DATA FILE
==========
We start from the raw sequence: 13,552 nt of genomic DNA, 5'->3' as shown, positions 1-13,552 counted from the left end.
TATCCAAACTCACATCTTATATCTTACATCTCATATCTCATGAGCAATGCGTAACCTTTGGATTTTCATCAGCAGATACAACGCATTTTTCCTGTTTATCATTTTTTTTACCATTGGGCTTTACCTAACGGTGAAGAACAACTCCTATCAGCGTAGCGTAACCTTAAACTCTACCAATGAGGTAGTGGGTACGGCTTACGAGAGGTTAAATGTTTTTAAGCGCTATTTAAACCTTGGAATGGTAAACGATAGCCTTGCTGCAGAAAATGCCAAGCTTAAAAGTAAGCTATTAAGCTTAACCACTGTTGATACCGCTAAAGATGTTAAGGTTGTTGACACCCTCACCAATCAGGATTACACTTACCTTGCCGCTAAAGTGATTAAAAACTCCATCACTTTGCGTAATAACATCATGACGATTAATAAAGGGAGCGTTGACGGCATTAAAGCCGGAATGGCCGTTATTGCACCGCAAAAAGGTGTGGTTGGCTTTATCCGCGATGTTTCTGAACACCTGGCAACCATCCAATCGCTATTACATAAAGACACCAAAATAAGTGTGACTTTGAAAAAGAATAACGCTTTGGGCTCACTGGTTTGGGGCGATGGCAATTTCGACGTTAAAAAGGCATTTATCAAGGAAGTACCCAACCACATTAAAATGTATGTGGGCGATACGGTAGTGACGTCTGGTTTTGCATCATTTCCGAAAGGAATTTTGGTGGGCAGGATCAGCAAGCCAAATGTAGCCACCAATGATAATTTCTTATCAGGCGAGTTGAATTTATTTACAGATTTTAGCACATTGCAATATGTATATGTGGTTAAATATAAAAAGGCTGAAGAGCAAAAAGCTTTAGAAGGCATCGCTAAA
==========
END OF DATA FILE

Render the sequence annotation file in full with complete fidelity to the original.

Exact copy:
We start from the raw sequence: 13,552 nt of genomic DNA, 5'->3' as shown, positions 1-13,552 counted from the left end.
TATCCAAACTCACATCTTATATCTTACATCTCATATCTCATGAGCAATGCGTAACCTTTGGATTTTCATCAGCAGATACAACGCATTTTTCCTGTTTATCATTTTTTTTACCATTGGGCTTTACCTAACGGTGAAGAACAACTCCTATCAGCGTAGCGTAACCTTAAACTCTACCAATGAGGTAGTGGGTACGGCTTACGAGAGGTTAAATGTTTTTAAGCGCTATTTAAACCTTGGAATGGTAAACGATAGCCTTGCTGCAGAAAATGCCAAGCTTAAAAGTAAGCTATTAAGCTTAACCACTGTTGATACCGCTAAAGATGTTAAGGTTGTTGACACCCTCACCAATCAGGATTACACTTACCTTGCCGCTAAAGTGATTAAAAACTCCATCACTTTGCGTAATAACATCATGACGATTAATAAAGGGAGCGTTGACGGCATTAAAGCCGGAATGGCCGTTATTGCACCGCAAAAAGGTGTGGTTGGCTTTATCCGCGATGTTTCTGAACACCTGGCAACCATCCAATCGCTATTACATAAAGACACCAAAATAAGTGTGACTTTGAAAAAGAATAACGCTTTGGGCTCACTGGTTTGGGGCGATGGCAATTTCGACGTTAAAAAGGCATTTATCAAGGAAGTACCCAACCACATTAAAATGTATGTGGGCGATACGGTAGTGACGTCTGGTTTTGCATCATTTCCGAAAGGAATTTTGGTGGGCAGGATCAGCAAGCCAAATGTAGCCACCAATGATAATTTCTTATCAGGCGAGTTGAATTTATTTACAGATTTTAGCACATTGCAATATGTATATGTGGTTAAATATAAAAAGGCTGAAGAGCAAAAAGCTTTAGAAGGCATCGCTAAA